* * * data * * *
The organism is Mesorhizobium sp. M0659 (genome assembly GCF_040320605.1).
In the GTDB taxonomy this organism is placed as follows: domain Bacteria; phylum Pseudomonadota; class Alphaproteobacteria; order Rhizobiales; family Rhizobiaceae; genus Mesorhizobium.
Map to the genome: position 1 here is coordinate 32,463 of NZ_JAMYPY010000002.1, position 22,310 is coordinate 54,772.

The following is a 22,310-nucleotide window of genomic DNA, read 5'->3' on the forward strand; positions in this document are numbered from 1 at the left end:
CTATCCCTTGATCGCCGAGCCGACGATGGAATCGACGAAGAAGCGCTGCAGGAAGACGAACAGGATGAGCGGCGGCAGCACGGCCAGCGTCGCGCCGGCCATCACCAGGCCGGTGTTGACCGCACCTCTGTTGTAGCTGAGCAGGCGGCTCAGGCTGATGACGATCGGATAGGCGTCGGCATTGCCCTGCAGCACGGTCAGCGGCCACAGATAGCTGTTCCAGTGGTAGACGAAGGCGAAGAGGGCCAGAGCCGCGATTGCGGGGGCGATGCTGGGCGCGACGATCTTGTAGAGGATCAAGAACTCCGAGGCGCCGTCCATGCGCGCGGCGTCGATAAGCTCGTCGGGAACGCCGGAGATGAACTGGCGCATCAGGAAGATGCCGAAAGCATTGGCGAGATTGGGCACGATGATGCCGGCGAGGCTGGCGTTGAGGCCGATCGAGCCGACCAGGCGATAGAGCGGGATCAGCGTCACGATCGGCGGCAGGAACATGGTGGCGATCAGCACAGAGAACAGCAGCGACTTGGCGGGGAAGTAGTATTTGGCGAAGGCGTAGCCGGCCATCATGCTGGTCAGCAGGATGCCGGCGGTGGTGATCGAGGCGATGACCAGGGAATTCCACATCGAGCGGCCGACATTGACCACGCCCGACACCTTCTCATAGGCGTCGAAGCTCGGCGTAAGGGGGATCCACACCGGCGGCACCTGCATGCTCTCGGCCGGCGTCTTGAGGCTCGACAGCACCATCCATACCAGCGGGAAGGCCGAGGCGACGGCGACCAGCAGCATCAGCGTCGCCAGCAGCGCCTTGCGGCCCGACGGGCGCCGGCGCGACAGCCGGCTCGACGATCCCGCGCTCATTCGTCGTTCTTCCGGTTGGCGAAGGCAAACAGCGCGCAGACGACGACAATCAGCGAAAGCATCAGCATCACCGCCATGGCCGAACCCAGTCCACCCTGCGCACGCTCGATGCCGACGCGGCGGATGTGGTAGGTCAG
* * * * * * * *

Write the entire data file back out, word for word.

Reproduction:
The organism is Mesorhizobium sp. M0659 (genome assembly GCF_040320605.1).
In the GTDB taxonomy this organism is placed as follows: domain Bacteria; phylum Pseudomonadota; class Alphaproteobacteria; order Rhizobiales; family Rhizobiaceae; genus Mesorhizobium.
Map to the genome: position 1 here is coordinate 32,463 of NZ_JAMYPY010000002.1, position 22,310 is coordinate 54,772.

The following is a 22,310-nucleotide window of genomic DNA, read 5'->3' on the forward strand; positions in this document are numbered from 1 at the left end:
CTATCCCTTGATCGCCGAGCCGACGATGGAATCGACGAAGAAGCGCTGCAGGAAGACGAACAGGATGAGCGGCGGCAGCACGGCCAGCGTCGCGCCGGCCATCACCAGGCCGGTGTTGACCGCACCTCTGTTGTAGCTGAGCAGGCGGCTCAGGCTGATGACGATCGGATAGGCGTCGGCATTGCCCTGCAGCACGGTCAGCGGCCACAGATAGCTGTTCCAGTGGTAGACGAAGGCGAAGAGGGCCAGAGCCGCGATTGCGGGGGCGATGCTGGGCGCGACGATCTTGTAGAGGATCAAGAACTCCGAGGCGCCGTCCATGCGCGCGGCGTCGATAAGCTCGTCGGGAACGCCGGAGATGAACTGGCGCATCAGGAAGATGCCGAAAGCATTGGCGAGATTGGGCACGATGATGCCGGCGAGGCTGGCGTTGAGGCCGATCGAGCCGACCAGGCGATAGAGCGGGATCAGCGTCACGATCGGCGGCAGGAACATGGTGGCGATCAGCACAGAGAACAGCAGCGACTTGGCGGGGAAGTAGTATTTGGCGAAGGCGTAGCCGGCCATCATGCTGGTCAGCAGGATGCCGGCGGTGGTGATCGAGGCGATGACCAGGGAATTCCACATCGAGCGGCCGACATTGACCACGCCCGACACCTTCTCATAGGCGTCGAAGCTCGGCGTAAGGGGGATCCACACCGGCGGCACCTGCATGCTCTCGGCCGGCGTCTTGAGGCTCGACAGCACCATCCATACCAGCGGGAAGGCCGAGGCGACGGCGACCAGCAGCATCAGCGTCGCCAGCAGCGCCTTGCGGCCCGACGGGCGCCGGCGCGACAGCCGGCTCGACGATCCCGCGCTCATTCGTCGTTCTTCCGGTTGGCGAAGGCAAACAGCGCGCAGACGACGACAATCAGCGAAAGCATCAGCATCACCGCCATGGCCGAACCCAGTCCACCCTGCGCACGCTCGATGCCGACGCGGCGGATGTGGTAGGTCAG